during the past few weeks. Crops
are in an excellent condition.
A slight earthquake shock was felt
in Charleston last Thursday night
about 10 o'clock. Some of our citi
zens say they felt the shock here.
Comptroller General Verver did
not come down yesterday to examine
the auditor's and treasurer's offices.
He wrote that other official duties
would prevent his coming before
some time next week.
We have two new sewing machines
in our office that can be bought at
low figures for cash. They are the
very best, but we got them in pay
ment for advertising, and would like
to exchange them for money.
The communion meeting in Man
ning Presbyterian church will be on
the 4th Sabbath of this month. Rev.
J. G. Richards, the evangelist of
Presbytery, will assist the pastor, and
will preach on Friday, Saturday, and
Sabbath, the 26th, 27th, and 28th
inst., at 11 A. X. and 8 1-2 p. . each
Mr. F. W. Haley, of Jordan, had
the misfortune of losing a fine eight
months old colt yesterday morning.
The colt was playing around the lot,
and in attempting to jump a fence, it
fell and broke its neck. About five
months ago the dam of this colt died.
These are considerable losses to Mr.
All the prizes for the MAmIxG
Tnss Fourth of July Grand Gift
Distribution have been delivered, ex
cept the baby carriage. If the young
gentleman who drew it does not
want this baby carriage, we will keep
it and put it in our next distribution,
which will come off next October.
We find a baby carriage a very useful
and convenient household article, but
then you know, circumstances alter
The Manning Guards at a meeting
last Friday afternoon decided to have
their annual basket picnic at Mr. F.
3. Barwick's about four miles north
west of Manning, Friday, July 26th.
The public is cordially invited. It
will be a basket picnic. The com
mittee of arrangements consists of
Messrs. P. B. Thames, L. Appelt, I. I.
Bagnal, J. H. Rigby, and W. T. Wil
der. The chief amusement of the
day will be dancing.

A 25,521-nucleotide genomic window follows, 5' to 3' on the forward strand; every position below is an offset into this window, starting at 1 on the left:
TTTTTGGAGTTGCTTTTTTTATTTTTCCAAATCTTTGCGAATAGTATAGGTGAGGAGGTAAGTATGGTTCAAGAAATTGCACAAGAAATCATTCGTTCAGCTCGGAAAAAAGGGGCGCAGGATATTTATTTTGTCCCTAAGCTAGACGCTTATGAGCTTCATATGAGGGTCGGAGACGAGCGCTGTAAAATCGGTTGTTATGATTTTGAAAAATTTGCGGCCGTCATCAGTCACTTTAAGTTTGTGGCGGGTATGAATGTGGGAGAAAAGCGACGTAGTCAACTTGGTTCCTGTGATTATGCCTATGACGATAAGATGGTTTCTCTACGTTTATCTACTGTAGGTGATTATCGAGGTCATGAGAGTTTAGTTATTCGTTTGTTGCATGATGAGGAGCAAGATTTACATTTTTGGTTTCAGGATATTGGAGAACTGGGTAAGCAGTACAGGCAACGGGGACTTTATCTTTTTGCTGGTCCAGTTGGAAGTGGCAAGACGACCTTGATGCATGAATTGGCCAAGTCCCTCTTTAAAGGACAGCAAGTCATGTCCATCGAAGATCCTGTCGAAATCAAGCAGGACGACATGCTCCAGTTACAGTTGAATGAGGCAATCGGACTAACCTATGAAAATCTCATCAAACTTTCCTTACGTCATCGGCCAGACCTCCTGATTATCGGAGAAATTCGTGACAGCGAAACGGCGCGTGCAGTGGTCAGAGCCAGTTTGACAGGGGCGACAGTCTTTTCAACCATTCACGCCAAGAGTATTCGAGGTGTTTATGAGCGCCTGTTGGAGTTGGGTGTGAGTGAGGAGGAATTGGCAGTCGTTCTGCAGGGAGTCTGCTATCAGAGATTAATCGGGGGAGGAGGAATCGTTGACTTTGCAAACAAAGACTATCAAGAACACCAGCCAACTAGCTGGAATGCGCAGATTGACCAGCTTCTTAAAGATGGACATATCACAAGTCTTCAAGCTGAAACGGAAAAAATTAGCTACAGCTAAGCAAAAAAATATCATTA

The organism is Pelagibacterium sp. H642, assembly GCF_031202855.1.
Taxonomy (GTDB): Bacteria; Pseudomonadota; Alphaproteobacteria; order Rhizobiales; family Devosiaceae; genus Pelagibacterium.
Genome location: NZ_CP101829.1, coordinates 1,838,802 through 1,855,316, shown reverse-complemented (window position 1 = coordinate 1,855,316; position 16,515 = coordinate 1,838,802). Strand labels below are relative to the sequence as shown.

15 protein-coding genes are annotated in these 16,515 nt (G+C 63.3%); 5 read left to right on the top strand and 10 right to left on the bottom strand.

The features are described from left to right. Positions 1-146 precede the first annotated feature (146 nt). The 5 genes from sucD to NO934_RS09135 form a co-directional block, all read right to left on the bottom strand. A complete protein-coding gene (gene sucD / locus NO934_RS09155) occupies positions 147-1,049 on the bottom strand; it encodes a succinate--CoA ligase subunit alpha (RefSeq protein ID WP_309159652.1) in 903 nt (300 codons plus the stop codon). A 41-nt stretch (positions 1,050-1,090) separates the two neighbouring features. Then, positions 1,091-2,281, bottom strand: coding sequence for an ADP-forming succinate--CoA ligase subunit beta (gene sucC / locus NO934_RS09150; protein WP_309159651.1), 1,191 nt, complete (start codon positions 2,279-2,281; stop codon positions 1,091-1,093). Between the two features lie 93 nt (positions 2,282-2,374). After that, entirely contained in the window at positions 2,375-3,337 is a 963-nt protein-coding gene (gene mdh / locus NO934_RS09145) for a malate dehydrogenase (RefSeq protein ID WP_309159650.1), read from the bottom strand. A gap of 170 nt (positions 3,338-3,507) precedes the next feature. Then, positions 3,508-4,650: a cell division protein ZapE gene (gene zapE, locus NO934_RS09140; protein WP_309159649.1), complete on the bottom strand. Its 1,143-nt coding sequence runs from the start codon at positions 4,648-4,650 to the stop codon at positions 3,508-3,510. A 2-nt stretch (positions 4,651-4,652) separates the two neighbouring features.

Dozier Burgess was arraigned last
Monday before Trial Justice Benbow,
for a preliminary hearing, on a charge
of aggravated assault and battery,
upon Washington Pearson. The ev
idence developed was that Burgess
had thrown an iron weight at Pear
son, and that then the two negroes
closed in a fight. The trial justice
dismissed the charge of aggravated
assault and battery, but held Burgess
on a charge of assault, of which he
as convicted and sentenced to five
ays in jail or to pay a fine of three
ollars. He paid the fine. Senator'
Rhame represented the defendant,
and Mr. Galluchat the State.
Nathan Nelson is decidedly one of
the most liberal contribc tors to the
ally big drunk yesterday mnormxng,
having imbibed very freely of Man
ning's unadulterated hell water, and
when a policeman and two others en
deavored to carry him to the guard
house they found it a hard road to
travel. Nathan made all the resist
ance possible, and when he got there
he was well nigh divested of clothing,
being in a grossly nude state. When
put in the guard house he began
cursing and using very offensive lan
guage. The policeman then shut the
window, the only opening in the dun
geon, and nailed it up. May be this
is right, and possibly to get this fel
low to shut up his mouth so that his
dirty language would not befoul the
air around it was necessary to resort
to such cruel tratment, but it ought
to be resorted to in extreme cases on
ly, such as this, and then only for a
One day last week a young lady in
town determined to have some
fun by playing a practical- joke on
her younger sister and a young lady
visiting her. A couple of Citadel ca
dets had just come injto town, one of
whom was an old schoolmate and a
reat favorite with the young ladies
T'he elder sister, disguising her hand,
wrote a polite note to the two young
ladies, in which the two young gentle
men requested to be alloyed thee
quisite pleasure of calling that even
ing. The young ladies promptly an
swered the note, and the coming
evening's pleasure was the great to
pic for the balance of the day. The
other ladies of the house were of
course in the secret, and humored the
joke. The two young ladies even
discussed the subject of conversation,
and posted the older ones how long
they should stay in the parlor, and
what- they should talk about. We
will not, however, give them away on
this point. Later in the day other
invitations to call were politely de
clined. Evening came, and with ex
tra attention to their toilets, and with
hearts beating high in anticipati->n of
a pleasant evening, and with music
and singing, they awaited the coming
of the cadets. After a while they
were told it was all a joke, and then
the two young ladies-but we won't
tell any more.
The best 50c corset in Sumter at Levi's
Complete stock of shoes for gentlemen, la
dies, misses and boys.
Samples sent on application. 5
Write to F. Levi, Sumter, S. C.
Plni-Meeting of Manning Sub Alliance.
There will be a meetin~g of Manning
Alliance, No. 593, at old Fellowship
church yard, on Saturday 20th inst.,
for the purpose of admitting mem
bers and attending to such other bus
iness as may come before us. A full
attendance of the members is re
quested. Bring your baskets, fruit,
etc., and meet promptly at 10 o'clock
A. x. By- order of the President,
DA~'L J. BRADHnAM,
Secty. S. A. No. 593.
Ladies jersey knit vests, blue, pink, and
SLatest novelties in ruching.